• Personnel training and development.

Other Positive Trends:

  • Biopharmaceutical markets—The world market for biopharmaceuticals is now about >$140 billion2;  growing at 15-18 percent annually, definitely a very healthy rate.
  • Approval-related Innovation and Progress—Good news: In 2011 FDA biopharmaceutical approvals involved genuine innovation and advances, with nearly all products being approved for new indications or for which the last product approval was granted well over a decade ago.
  • Biopharmaceutical Approvals—Despite increasing sales, the rate of biopharmaceutical approvals in the U.S. is flat (12 biopharmaceuticals in 2011). (see www.bioplanassociates.com/biopharma).
  • Company and country approval trends—A record number, four (33 percent), of newly-approved U.S. biopharmaceuticals are manufactured outside the U.S. in the United Kingdom, Germany, Mexico and Italy.
  • Biosimilars (biobetters / biogenerics)—Patents are expiring and biosimilars are accelerating worldwide. Expect the entrance of many new manufacturers, and multiple biosimilars for each currently successful biopharmaceutical.  Our global facilities analysis3, indicates that biosimilar/biobetter companies are present in virtually every biotechnology-capable region.
  • Internationalization—The biopharma industry continues to expand its presence worldwide, particularly in developing countries.
  • Internationalization of Manufacturing—Much of the industry growth involves new capacity being added at existing foreign facilities. This is illustrated by BioPlan’s Top 1000 Global Biopharmaceutical Facilities Index, which ranks facilities in terms of capacity, employment, and production.
  • Internationalization of R&D—Large international (Big Pharma) companies continue their expansion and off-shoring of R&D.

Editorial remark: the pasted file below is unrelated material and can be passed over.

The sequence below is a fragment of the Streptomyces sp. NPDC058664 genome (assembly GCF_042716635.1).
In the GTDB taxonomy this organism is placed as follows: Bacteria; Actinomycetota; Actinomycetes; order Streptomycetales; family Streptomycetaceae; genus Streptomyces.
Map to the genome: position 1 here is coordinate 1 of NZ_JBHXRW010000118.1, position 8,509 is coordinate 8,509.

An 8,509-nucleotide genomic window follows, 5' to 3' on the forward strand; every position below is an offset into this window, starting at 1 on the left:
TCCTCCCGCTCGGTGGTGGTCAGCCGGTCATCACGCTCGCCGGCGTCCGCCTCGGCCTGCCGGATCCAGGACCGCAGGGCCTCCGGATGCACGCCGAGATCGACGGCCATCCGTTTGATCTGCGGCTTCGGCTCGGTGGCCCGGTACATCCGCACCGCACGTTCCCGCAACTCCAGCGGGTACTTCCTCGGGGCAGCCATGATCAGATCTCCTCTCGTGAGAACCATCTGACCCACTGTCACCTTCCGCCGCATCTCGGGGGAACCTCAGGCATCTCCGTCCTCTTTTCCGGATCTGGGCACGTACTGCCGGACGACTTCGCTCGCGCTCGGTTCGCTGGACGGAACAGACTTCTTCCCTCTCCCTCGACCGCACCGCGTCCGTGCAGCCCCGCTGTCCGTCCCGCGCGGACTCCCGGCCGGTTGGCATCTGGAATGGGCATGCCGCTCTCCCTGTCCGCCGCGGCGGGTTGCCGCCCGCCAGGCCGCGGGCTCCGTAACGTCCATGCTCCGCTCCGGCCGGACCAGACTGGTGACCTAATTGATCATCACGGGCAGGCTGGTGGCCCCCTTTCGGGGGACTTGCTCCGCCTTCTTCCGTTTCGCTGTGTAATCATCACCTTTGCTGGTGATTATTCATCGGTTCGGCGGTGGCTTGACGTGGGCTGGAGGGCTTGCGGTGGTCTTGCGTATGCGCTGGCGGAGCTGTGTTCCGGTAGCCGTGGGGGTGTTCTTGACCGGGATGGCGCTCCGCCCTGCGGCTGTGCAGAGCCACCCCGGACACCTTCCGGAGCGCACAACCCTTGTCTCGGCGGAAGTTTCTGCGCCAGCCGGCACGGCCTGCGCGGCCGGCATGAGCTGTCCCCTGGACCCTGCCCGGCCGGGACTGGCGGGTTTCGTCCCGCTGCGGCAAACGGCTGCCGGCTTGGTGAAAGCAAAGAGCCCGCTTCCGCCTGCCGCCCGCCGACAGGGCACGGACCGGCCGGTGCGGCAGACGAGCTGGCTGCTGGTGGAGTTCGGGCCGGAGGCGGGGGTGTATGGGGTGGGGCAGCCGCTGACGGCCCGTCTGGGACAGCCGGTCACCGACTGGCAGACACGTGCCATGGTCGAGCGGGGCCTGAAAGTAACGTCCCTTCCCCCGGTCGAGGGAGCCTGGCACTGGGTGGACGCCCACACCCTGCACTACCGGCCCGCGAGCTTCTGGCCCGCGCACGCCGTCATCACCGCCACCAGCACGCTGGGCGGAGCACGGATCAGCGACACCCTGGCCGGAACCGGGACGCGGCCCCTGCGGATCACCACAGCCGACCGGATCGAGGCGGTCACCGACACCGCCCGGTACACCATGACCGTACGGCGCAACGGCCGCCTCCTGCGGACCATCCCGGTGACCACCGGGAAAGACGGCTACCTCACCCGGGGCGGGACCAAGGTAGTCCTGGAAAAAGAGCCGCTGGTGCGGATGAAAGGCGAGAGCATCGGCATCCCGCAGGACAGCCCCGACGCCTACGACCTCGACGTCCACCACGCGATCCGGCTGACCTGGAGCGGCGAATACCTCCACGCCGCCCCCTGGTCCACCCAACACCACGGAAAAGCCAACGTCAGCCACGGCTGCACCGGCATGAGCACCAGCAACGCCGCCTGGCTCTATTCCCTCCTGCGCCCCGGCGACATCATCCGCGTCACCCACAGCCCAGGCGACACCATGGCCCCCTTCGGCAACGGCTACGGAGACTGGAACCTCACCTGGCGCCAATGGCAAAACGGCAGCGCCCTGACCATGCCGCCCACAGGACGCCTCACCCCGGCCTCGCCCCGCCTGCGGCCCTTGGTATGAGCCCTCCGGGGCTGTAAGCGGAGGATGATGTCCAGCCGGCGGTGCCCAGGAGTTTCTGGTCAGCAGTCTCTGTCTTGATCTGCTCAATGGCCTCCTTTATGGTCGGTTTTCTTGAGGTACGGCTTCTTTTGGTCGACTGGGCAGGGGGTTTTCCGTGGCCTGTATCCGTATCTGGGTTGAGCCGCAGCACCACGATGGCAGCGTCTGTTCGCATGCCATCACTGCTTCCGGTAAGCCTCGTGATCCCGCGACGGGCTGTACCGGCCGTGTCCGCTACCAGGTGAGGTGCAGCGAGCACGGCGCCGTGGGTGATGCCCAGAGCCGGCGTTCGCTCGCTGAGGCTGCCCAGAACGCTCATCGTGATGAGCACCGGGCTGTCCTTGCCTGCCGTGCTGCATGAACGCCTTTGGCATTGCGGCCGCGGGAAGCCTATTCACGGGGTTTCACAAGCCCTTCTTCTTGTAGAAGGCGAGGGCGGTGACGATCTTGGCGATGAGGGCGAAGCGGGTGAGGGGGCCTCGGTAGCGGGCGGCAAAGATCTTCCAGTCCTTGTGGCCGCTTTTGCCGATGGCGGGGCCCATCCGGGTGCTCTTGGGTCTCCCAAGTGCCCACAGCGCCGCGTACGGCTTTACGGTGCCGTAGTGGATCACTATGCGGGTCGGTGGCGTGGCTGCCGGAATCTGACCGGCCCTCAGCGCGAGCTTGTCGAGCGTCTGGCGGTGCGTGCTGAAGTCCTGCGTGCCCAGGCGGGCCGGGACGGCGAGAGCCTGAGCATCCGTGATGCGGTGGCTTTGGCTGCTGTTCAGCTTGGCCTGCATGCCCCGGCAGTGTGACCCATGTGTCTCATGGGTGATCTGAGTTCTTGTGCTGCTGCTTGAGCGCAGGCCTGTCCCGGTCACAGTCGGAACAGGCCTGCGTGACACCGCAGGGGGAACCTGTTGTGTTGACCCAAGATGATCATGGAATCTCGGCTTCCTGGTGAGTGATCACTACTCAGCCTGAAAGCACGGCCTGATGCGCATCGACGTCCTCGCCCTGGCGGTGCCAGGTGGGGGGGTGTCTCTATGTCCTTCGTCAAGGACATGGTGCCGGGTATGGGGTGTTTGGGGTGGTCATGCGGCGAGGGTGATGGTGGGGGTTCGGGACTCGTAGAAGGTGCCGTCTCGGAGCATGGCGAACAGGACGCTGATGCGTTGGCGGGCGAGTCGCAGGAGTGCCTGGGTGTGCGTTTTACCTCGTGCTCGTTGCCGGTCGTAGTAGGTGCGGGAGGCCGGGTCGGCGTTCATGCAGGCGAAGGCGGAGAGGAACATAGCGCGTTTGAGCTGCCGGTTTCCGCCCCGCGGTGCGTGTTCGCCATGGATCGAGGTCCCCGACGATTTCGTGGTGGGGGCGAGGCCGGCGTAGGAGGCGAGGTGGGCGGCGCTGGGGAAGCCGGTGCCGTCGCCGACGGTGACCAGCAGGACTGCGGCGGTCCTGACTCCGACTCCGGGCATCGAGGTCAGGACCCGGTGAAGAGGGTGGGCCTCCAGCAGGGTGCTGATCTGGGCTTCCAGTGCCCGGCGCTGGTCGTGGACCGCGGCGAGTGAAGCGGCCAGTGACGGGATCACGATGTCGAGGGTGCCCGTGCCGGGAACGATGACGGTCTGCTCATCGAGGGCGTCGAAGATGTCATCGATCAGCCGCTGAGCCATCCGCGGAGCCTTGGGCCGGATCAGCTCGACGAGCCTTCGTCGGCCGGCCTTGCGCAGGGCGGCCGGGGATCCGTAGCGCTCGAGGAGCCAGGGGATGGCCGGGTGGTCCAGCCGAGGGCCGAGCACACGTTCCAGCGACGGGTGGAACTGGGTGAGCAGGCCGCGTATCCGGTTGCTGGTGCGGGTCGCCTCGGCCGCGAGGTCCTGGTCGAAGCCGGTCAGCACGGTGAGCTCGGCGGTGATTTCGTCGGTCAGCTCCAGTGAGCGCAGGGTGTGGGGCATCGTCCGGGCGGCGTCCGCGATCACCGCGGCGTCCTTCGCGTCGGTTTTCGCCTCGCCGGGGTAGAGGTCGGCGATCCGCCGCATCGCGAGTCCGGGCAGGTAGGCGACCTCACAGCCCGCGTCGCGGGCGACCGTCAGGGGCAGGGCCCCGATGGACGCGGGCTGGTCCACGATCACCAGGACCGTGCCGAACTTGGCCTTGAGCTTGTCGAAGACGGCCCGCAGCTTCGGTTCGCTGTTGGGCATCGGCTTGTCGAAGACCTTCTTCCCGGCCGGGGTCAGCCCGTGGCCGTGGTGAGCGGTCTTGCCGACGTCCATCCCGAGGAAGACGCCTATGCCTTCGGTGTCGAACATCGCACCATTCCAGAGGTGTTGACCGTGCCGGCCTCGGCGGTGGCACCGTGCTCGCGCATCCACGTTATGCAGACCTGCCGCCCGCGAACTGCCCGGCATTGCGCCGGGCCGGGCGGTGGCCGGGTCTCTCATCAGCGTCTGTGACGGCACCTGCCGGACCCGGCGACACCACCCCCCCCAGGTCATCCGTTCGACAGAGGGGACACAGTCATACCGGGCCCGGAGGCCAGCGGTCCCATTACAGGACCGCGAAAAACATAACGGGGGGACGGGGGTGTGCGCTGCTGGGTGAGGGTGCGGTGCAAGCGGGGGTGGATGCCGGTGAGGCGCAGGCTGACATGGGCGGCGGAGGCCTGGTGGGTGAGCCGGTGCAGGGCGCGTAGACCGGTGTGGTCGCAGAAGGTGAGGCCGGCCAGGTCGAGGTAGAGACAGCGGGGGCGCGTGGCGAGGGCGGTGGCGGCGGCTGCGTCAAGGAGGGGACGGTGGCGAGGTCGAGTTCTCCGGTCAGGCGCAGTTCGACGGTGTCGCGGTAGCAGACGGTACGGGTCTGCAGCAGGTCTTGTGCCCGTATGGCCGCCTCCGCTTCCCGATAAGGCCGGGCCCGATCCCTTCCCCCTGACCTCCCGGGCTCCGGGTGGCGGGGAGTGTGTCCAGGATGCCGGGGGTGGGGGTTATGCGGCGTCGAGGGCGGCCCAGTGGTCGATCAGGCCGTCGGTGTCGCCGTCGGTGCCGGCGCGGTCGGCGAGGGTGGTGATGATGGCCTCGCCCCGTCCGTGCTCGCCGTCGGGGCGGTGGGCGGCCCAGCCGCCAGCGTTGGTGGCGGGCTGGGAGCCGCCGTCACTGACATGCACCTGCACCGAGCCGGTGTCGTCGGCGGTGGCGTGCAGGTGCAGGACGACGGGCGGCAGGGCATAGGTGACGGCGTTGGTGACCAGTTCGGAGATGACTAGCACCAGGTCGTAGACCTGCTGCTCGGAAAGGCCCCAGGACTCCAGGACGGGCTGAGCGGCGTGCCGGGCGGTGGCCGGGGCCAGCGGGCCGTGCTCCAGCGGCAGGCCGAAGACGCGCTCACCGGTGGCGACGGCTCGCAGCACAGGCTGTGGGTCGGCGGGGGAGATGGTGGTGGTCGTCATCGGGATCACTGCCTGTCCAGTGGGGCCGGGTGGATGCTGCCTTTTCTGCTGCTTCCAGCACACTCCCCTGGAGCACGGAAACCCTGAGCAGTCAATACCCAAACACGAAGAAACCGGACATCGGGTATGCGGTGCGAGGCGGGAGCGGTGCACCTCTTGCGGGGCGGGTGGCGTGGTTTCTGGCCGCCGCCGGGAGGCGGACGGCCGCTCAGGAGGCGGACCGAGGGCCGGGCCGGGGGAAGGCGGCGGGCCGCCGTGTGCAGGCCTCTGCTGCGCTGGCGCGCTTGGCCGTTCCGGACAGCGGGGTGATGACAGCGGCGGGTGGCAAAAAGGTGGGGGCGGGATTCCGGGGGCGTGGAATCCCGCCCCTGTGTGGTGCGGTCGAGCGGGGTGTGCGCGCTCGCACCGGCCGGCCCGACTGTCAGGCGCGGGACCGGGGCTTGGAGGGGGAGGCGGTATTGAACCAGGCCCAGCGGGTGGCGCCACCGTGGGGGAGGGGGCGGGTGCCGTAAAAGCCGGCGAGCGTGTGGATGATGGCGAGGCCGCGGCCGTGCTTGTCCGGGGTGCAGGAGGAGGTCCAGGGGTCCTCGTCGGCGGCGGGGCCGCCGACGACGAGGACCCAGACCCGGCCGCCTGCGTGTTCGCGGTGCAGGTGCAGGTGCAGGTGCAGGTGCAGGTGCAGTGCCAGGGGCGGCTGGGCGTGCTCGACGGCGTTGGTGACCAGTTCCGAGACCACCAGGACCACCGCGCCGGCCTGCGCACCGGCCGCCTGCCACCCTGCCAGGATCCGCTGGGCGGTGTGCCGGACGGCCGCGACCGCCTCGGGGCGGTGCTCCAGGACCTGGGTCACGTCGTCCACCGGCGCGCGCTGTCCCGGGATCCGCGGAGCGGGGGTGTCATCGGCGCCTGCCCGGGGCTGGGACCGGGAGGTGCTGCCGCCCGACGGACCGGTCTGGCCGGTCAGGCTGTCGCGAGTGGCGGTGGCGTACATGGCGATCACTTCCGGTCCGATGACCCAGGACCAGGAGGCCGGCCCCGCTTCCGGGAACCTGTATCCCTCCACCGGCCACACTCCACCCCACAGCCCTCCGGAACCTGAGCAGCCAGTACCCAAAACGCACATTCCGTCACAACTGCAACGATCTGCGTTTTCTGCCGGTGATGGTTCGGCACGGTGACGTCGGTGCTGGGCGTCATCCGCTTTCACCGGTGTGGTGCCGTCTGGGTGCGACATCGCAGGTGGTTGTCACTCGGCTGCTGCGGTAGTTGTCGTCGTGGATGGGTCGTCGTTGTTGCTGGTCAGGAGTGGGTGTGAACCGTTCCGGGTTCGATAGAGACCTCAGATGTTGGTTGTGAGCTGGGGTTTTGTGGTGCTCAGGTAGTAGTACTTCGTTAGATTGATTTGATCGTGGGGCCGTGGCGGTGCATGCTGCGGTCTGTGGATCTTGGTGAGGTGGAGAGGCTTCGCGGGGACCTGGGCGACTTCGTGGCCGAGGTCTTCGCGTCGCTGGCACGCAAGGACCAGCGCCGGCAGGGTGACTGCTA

• Demand for Local Production of Biologics—Companies are developing manufacturing strategies that include local manufacture of vaccines, for example. This contributes to developing countries’ scientific/technical infrastructure and provides continued availability and price stability.
  • World Standardization of Manufacturing—As more biopharmaceutical manufacturing is performed worldwide, product developers are working to standardize their products and manufacturing processes.
  • Internationalization of Single-use ManufacturingThe increasing adoption of single-use/disposable bioprocessing equipment allows products to be developed, standardized and the same manufacturing systems shipped and installed at multiple facilities; benefitting emerging markets.
  • Single-use Bioprocessing Technologies—In 2011, single-use/disposable bioprocessing systems further increased their dominance for the manufacture of biopharmaceuticals for pre-clinical R&D and clinical testing. In 10 years about half of new commercial biopharmaceutical manufacturing systems can be expected to single-use based.
  • Microbial manufacturing—Most industry attention in recent years has concentrated on mammalian cell culture-produced recombinant proteins. A confluence of trends is contributing to increased use of microbial (bacteria, yeasts, other fungi, etc.) host cells for recombinant proteins manufacture.